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dc.contributor.authorMcGuffog, Romany-
dc.contributor.authorFitzgeraldson, Elloyse-
dc.contributor.authorLyford, Bronte-
dc.contributor.authorTriandafilidis, Zoi-
dc.contributor.authorFitzpatrick, Sally-
dc.contributor.authorHazel, Gavin-
dc.identifier.citation47(2), 107-120en
dc.description.abstractThis mixed-methods study explored (1) family day care (FDC) educators’ confidence and capability to support children’s mental health, and (2) assessed their own mental health and wellbeing. Descriptive analysis of the survey (n = 144) highlighted that most participants were in the normal range for mental health and wellbeing; however, identifying mental ill-health in children, access to resources and awareness of support services were areas where participants were less likely to feel confident or capable. In the interviews (n = 14), three themes were identified in the interviews for the first research question (including the central role of the FDC educator, lack of training and resources and limited professional support) and three themes were identified for the second research question (the importance of mental health for educators, being a small business owner and connecting with other educators). The results highlighted a need for additional support and resources for educators specifically targeting the mental health and wellbeing of children.en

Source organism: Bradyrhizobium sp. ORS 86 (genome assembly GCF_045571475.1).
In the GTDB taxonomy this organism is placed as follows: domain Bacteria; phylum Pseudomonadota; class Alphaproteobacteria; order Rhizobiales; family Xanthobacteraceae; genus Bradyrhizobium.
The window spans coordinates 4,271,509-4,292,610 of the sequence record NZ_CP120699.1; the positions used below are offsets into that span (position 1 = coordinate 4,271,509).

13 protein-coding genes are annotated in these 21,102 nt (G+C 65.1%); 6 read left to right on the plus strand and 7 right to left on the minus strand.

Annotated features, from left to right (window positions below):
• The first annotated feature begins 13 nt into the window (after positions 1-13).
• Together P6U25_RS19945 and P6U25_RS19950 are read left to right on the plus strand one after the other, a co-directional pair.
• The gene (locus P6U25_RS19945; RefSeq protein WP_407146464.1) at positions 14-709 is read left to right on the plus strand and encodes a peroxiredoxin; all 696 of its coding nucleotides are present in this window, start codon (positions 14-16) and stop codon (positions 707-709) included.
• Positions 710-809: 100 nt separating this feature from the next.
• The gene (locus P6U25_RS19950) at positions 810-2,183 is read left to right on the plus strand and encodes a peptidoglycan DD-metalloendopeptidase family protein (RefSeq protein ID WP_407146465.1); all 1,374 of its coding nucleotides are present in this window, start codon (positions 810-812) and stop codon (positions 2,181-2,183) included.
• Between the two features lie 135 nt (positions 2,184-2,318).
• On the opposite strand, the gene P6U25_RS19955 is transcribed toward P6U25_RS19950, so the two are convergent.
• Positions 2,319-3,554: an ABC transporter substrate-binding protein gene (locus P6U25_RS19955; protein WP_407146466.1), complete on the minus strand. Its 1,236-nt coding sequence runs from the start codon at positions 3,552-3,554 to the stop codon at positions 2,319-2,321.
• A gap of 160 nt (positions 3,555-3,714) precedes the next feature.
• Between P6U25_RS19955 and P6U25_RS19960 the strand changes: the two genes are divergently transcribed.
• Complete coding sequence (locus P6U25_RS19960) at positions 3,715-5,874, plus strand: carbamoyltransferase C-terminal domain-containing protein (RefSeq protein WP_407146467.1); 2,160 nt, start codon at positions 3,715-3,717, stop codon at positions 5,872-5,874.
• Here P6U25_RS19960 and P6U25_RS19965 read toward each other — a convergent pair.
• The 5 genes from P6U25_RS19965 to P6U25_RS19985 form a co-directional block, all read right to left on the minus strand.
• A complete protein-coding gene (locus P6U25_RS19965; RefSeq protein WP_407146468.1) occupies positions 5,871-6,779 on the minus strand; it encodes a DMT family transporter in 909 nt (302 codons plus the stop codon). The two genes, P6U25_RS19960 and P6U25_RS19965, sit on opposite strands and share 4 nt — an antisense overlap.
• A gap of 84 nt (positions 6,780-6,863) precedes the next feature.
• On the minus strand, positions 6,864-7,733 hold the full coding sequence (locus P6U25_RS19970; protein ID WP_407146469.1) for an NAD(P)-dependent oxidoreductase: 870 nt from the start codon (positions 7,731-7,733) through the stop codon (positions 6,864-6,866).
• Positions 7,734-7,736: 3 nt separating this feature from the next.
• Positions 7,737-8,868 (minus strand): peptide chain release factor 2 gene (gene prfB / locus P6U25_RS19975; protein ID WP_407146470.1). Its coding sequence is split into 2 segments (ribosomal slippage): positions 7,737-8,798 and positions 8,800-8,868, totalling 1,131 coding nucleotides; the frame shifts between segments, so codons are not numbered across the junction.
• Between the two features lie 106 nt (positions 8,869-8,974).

dc.description.sponsorshipCentral Coast Research Institute for Integrated Careen
dc.subjectMental Healthen
dc.titleAustralian family day care educators’ experiences of supporting children’s mental health, and their own mental health and wellbeingen
dc.typeJournal Articleen
dc.description.affiliatesCentral Coast Local Health Districten
dc.description.affiliatesThe University of Newcastleen
dc.identifier.journaltitleAustralasian Journal of Early Childhooden
item.fulltextNo Fulltext-
item.openairetypeJournal Article- Coast Research Institute for Integrated Care-
Appears in Collections:Integrated Care
Mental Health
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